Of Historical Note: Nuclear Fission

The following excerpt is from remarks given by John Archibald Wheeler on March 27, 2000, in connection with the play Copenhagen by Michael Frayn. Wheeler was a Professor of Physics at Princeton University from 1938 until his retirement in 1976 and a Member of the Institute’s School of Mathematics (prior to the founding of the School of Natural Sciences) in the spring of 1937, when it was still temporarily housed in Fine Hall (now Jones Hall) at Princeton University. Niels Bohr, who had a twenty-year association with the Institute, first visited in the academic year 1938–39, when the Institute completed Fuld Hall.

If two such great thinkers as Bohr and Einstein, who had such a high regard for each other, could be brought together for a prolonged period, would not something emerge of great value to all of us? This thought and this hope animated the guiding spirits of the Princeton Institute for Advanced Study to invite Niels Bohr to come as a guest of the Institute for the entire spring semester of 1939. However, four days before Bohr boarded his America-bound ship, he learned from Otto Robert Frisch that Frisch and his aunt Lisa Meitner had solid evidence that a neutron splits the nucleus of uranium. As he crossed the Atlantic, Bohr’s vision turned more and more from the problem of quantum mechanics to the problems of nuclear physics. So January and February, March and April of 1939 saw him working, discussing, calculating, and writing, day after day, not with Einstein on quantum physics as intended, but with me on the nuclear physics of fission. Yes, of course, there were meetings Bohr had with Einstein but they were occasional and did not lead to the big push it takes to formulate a solid well-argued position. No. Fission, and what it meant and how it differed from one nucleus to another, and what those differences offered in the way of using the nucleus for a chain reaction stood at the center of our attention. . . .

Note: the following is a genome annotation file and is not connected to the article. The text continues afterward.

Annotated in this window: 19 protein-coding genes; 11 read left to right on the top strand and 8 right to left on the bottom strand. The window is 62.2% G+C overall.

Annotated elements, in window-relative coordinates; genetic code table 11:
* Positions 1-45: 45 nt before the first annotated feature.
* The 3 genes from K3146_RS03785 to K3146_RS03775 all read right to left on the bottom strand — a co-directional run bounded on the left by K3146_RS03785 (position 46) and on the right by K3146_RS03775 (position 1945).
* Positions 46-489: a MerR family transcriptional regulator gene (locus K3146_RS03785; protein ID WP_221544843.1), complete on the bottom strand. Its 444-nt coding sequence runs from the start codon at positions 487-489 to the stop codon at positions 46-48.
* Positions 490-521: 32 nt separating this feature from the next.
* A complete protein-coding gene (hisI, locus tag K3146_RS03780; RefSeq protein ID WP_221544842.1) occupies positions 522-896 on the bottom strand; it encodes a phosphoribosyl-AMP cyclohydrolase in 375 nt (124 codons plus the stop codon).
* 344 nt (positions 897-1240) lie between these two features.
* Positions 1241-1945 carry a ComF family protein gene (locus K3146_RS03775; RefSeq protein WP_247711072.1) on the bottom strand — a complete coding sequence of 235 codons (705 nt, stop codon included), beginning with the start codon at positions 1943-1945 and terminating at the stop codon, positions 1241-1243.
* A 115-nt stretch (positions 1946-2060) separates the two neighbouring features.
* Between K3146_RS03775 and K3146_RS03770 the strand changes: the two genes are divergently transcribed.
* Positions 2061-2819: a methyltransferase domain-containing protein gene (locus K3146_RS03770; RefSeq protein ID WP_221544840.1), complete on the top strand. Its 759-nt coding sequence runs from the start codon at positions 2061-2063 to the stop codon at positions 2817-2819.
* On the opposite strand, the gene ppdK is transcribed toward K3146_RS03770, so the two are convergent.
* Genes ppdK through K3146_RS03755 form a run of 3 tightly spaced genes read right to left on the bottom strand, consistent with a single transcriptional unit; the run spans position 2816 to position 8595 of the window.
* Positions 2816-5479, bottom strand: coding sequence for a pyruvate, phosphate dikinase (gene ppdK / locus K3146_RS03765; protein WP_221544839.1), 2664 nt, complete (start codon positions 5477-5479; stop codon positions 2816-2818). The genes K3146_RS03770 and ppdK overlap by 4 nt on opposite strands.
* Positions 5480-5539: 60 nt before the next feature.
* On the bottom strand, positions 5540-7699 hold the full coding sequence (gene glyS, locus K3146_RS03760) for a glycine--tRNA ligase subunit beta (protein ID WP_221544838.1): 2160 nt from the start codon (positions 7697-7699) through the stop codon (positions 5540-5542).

Close to us were our two Hungarian colleagues, Eugene Wigner and Leo Szilard, who had talked together confidentially many times of the possibility of arranging a nuclear chain reaction. On March 15, 1939, these hopes of theirs came to expression. On that day Bohr and I had a long meeting with Szilard and Wigner in the next-door office of Wigner (which had been the office of Einstein until, a few weeks earlier, Einstein moved to the new building of the Institute for Advanced Study).

Only a few days before, Bohr and I concluded that the fission observed in natural uranium originates in the rare constituent, Uranium-235, not in the 139 times more abundant U-238. “Then separate out the U-235” said Szilard, “and use it to make atomic bombs.” “That would be conceivable” Bohr replied. “But it would be an enormous enterprise. To carry it through would require the entire efforts of a nation.” Ultimately, it was to take the efforts of three nations, Britain, Canada, and the United States.

With discussions as passionate and fateful as those regarding fission going on, it is no wonder that the world lost forever equally passionate and fateful discussions on the quantum between Bohr and Einstein.

By May of 1939 Bohr was back in Denmark, despite the looming threat of war. . . . The paper by Bohr and me on the mechanism of nuclear fission appeared in the Physical Review of September 1, 1939, the same day the war began.